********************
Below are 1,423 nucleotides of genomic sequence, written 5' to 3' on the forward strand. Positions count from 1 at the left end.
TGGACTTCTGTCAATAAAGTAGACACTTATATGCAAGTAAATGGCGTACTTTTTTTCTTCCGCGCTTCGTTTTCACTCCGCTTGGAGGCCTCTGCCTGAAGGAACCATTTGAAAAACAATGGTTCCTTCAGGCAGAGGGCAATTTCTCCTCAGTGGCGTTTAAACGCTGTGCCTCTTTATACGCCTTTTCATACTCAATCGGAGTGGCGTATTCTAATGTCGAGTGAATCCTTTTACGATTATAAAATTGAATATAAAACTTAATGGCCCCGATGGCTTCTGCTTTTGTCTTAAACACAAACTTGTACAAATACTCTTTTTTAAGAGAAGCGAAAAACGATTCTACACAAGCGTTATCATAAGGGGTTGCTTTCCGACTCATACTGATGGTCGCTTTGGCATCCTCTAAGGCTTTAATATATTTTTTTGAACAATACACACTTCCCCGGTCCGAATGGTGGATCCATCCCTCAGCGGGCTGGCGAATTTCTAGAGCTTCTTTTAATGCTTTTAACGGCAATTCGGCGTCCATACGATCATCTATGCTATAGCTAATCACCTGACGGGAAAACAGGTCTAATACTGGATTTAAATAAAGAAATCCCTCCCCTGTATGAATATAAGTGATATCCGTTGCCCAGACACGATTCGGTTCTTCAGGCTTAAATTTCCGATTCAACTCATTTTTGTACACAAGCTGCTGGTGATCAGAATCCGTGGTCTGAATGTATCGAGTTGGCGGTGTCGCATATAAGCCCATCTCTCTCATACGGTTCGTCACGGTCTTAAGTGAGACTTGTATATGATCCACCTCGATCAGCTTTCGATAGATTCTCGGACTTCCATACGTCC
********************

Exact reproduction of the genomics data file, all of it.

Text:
Below are 1,423 nucleotides of genomic sequence, written 5' to 3' on the forward strand. Positions count from 1 at the left end.
TGGACTTCTGTCAATAAAGTAGACACTTATATGCAAGTAAATGGCGTACTTTTTTTCTTCCGCGCTTCGTTTTCACTCCGCTTGGAGGCCTCTGCCTGAAGGAACCATTTGAAAAACAATGGTTCCTTCAGGCAGAGGGCAATTTCTCCTCAGTGGCGTTTAAACGCTGTGCCTCTTTATACGCCTTTTCATACTCAATCGGAGTGGCGTATTCTAATGTCGAGTGAATCCTTTTACGATTATAAAATTGAATATAAAACTTAATGGCCCCGATGGCTTCTGCTTTTGTCTTAAACACAAACTTGTACAAATACTCTTTTTTAAGAGAAGCGAAAAACGATTCTACACAAGCGTTATCATAAGGGGTTGCTTTCCGACTCATACTGATGGTCGCTTTGGCATCCTCTAAGGCTTTAATATATTTTTTTGAACAATACACACTTCCCCGGTCCGAATGGTGGATCCATCCCTCAGCGGGCTGGCGAATTTCTAGAGCTTCTTTTAATGCTTTTAACGGCAATTCGGCGTCCATACGATCATCTATGCTATAGCTAATCACCTGACGGGAAAACAGGTCTAATACTGGATTTAAATAAAGAAATCCCTCCCCTGTATGAATATAAGTGATATCCGTTGCCCAGACACGATTCGGTTCTTCAGGCTTAAATTTCCGATTCAACTCATTTTTGTACACAAGCTGCTGGTGATCAGAATCCGTGGTCTGAATGTATCGAGTTGGCGGTGTCGCATATAAGCCCATCTCTCTCATACGGTTCGTCACGGTCTTAAGTGAGACTTGTATATGATCCACCTCGATCAGCTTTCGATAGATTCTCGGACTTCCATACGTCC